US8797282B2 - Touch sensor with secondary sensor and ground shield - Google Patents

Touch sensor with secondary sensor and ground shield Download PDF

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Publication number
US8797282B2
US8797282B2 US12906921 US90692110A US8797282B2 US 8797282 B2 US8797282 B2 US 8797282B2 US 12906921 US12906921 US 12906921 US 90692110 A US90692110 A US 90692110A US 8797282 B2 US8797282 B2 US 8797282B2
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Prior art keywords
touch
sensor
secondary
touch sensor
pattern
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US20120092270A1 (en )
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Benjamin B. Lyon
Peter W. Richards
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Apple Inc
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Apple Inc
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    • GPHYSICS
    • G06COMPUTING; CALCULATING; COUNTING
    • G06FELECTRIC DIGITAL DATA PROCESSING
    • G06F3/00Input arrangements for transferring data to be processed into a form capable of being handled by the computer; Output arrangements for transferring data from processing unit to output unit, e.g. interface arrangements
    • G06F3/01Input arrangements or combined input and output arrangements for interaction between user and computer
    • G06F3/03Arrangements for converting the position or the displacement of a member into a coded form
    • G06F3/033Pointing devices displaced or positioned by the user, e.g. mice, trackballs, pens or joysticks; Accessories therefor
    • G06F3/0354Pointing devices displaced or positioned by the user, e.g. mice, trackballs, pens or joysticks; Accessories therefor with detection of 2D relative movements between the device, or an operating part thereof, and a plane or surface, e.g. 2D mice, trackballs, pens or pucks
    • G06F3/03547Touch pads, in which fingers can move on a surface
    • HELECTRICITY
    • H03BASIC ELECTRONIC CIRCUITRY
    • H03KPULSE TECHNIQUE
    • H03K17/00Electronic switching or gating, i.e. not by contact-making or -braking
    • H03K17/94Electronic switching or gating, i.e. not by contact-making or -braking characterised by the way in which the control signal is generated
    • H03K17/96Touch switches
    • H03K17/962Capacitive touch switches
    • H03K17/9622Capacitive touch switches using a plurality of detectors, e.g. keyboard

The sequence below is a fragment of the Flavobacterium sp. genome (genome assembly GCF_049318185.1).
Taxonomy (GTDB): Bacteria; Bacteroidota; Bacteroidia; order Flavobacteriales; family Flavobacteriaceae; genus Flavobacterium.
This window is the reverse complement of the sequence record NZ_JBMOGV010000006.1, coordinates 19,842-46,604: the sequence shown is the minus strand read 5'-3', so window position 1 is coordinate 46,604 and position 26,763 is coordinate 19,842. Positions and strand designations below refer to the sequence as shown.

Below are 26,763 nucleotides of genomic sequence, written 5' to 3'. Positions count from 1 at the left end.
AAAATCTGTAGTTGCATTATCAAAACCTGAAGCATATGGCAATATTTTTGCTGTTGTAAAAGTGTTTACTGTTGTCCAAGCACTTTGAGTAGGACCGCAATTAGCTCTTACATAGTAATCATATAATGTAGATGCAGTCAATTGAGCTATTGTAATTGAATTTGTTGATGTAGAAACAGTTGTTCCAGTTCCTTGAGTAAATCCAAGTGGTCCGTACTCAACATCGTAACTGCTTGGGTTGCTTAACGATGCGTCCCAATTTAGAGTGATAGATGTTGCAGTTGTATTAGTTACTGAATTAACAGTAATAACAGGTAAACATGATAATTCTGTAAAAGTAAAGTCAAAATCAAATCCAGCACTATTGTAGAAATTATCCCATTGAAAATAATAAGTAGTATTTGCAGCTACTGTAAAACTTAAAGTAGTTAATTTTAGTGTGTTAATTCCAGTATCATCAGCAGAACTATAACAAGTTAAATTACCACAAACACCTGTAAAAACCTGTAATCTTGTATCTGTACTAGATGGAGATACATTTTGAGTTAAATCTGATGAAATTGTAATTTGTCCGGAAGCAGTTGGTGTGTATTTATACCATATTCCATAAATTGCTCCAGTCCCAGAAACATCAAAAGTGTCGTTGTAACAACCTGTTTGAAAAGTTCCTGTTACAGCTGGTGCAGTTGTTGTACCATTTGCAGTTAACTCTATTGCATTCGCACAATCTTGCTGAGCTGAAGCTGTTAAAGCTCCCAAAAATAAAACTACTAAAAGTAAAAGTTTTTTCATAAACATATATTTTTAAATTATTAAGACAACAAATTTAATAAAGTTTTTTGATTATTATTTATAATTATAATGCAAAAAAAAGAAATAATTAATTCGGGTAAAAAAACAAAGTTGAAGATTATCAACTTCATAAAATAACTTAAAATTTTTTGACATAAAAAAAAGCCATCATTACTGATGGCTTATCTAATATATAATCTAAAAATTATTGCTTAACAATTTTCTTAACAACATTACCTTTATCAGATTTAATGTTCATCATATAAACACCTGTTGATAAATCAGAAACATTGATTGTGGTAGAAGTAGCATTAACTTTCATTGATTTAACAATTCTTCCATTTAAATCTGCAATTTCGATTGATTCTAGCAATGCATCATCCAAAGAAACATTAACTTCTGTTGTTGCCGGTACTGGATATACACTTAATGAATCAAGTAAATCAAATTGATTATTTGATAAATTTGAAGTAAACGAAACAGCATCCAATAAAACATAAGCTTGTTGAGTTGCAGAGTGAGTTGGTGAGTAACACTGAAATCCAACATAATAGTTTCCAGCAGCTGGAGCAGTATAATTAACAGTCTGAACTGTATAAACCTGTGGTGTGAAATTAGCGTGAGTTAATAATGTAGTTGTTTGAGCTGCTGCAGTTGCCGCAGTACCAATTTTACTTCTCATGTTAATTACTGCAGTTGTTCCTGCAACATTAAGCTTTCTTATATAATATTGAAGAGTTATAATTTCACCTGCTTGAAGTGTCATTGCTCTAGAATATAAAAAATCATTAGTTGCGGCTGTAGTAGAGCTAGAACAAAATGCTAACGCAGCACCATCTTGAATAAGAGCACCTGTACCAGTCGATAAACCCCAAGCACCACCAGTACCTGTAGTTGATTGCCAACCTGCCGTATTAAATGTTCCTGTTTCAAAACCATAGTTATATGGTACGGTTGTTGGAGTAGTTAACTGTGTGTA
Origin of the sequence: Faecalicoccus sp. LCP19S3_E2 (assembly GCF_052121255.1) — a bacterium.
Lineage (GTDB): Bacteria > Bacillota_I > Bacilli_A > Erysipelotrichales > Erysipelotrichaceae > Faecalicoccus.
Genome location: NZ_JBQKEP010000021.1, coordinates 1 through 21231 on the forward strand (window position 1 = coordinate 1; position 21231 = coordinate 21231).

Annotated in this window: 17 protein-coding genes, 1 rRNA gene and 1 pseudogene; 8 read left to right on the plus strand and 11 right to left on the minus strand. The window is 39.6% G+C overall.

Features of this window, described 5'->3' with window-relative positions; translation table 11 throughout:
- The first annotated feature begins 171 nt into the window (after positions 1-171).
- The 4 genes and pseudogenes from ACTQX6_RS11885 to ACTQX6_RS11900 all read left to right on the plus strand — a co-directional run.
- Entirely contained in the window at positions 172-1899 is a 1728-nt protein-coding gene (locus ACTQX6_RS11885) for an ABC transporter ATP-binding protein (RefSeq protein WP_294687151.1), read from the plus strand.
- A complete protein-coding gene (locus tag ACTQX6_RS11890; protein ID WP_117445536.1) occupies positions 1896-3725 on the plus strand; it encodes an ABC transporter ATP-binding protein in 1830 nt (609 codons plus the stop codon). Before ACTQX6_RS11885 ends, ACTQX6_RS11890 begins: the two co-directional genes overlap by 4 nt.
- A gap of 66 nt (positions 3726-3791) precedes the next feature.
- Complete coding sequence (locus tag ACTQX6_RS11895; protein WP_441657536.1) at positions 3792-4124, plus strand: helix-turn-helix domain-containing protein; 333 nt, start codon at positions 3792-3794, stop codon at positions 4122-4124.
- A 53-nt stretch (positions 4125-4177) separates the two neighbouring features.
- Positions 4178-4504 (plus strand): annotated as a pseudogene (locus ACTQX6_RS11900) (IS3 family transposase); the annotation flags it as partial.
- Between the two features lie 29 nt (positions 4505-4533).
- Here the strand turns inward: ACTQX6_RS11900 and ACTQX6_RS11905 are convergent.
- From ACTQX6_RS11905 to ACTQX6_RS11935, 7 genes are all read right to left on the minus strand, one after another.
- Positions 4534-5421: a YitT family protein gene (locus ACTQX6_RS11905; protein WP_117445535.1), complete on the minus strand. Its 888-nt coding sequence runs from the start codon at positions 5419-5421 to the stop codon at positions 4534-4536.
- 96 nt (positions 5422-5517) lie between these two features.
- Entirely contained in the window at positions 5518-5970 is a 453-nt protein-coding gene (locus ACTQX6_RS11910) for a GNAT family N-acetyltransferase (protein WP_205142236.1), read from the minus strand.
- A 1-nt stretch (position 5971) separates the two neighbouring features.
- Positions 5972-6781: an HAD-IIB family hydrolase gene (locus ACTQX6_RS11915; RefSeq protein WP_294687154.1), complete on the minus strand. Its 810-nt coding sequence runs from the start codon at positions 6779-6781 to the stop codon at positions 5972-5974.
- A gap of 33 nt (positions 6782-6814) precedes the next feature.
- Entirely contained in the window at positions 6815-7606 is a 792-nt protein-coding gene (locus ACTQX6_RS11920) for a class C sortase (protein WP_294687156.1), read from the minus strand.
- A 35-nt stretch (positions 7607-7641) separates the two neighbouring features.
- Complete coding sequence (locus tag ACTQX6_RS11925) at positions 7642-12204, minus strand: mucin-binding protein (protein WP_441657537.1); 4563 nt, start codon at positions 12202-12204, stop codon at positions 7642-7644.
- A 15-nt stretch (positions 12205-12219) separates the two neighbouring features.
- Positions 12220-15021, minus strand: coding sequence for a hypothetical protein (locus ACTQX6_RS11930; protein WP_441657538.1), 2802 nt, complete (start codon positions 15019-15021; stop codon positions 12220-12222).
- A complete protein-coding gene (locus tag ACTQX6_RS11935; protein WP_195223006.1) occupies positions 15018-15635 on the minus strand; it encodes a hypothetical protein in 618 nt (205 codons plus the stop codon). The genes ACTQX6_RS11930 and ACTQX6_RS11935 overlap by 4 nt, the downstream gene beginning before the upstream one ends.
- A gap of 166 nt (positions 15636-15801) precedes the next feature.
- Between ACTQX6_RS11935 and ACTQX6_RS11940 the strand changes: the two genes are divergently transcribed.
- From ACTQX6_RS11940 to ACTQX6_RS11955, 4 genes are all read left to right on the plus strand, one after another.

• HELECTRICITY
    • H03BASIC ELECTRONIC CIRCUITRY
    • H03KPULSE TECHNIQUE
    • H03K17/00Electronic switching or gating, i.e. not by contact-making or -braking
    • H03K17/94Electronic switching or gating, i.e. not by contact-making or -braking characterised by the way in which the control signal is generated
    • H03K17/96Touch switches
    • H03K2017/9602Touch switches characterised by the type or shape of the sensing electrodes
    • HELECTRICITY
    • H03BASIC ELECTRONIC CIRCUITRY
    • H03KPULSE TECHNIQUE
    • H03K2217/00Indexing scheme related to electronic switching or gating, i.e. not by contact-making or -breaking covered by H03K17/00
    • H03K2217/94Indexing scheme related to electronic switching or gating, i.e. not by contact-making or -breaking covered by H03K17/00 characterised by the way in which the control signal is generated
    • H03K2217/96Touch switches
    • H03K2217/9607Capacitive touch switches
    • H03K2217/960755Constructional details of capacitive touch and proximity switches
    • H03K2217/960765Details of shielding arrangements

Abstract

A touch sensor pattern with a secondary sensor formed substantially as part of the touch sensor pattern is provided. By forming the secondary sensor substantially as part of the touch sensor pattern, where the secondary sensor can be held at a steady state or ground during a touch scan cycle of the touch sensor, an overall thickness of the stackup at the area of the touch sensor where the secondary sensor is formed can be significantly reduced. The reduction in the thickness can allow more space for other hardware such as a device battery, for example. Moreover, grounding the secondary sensor can shield the touch sensor pattern at the area of the touch sensor pattern where the secondary sensor is formed, during a touch scan cycle.

Description

FIELD OF THE DISCLOSURE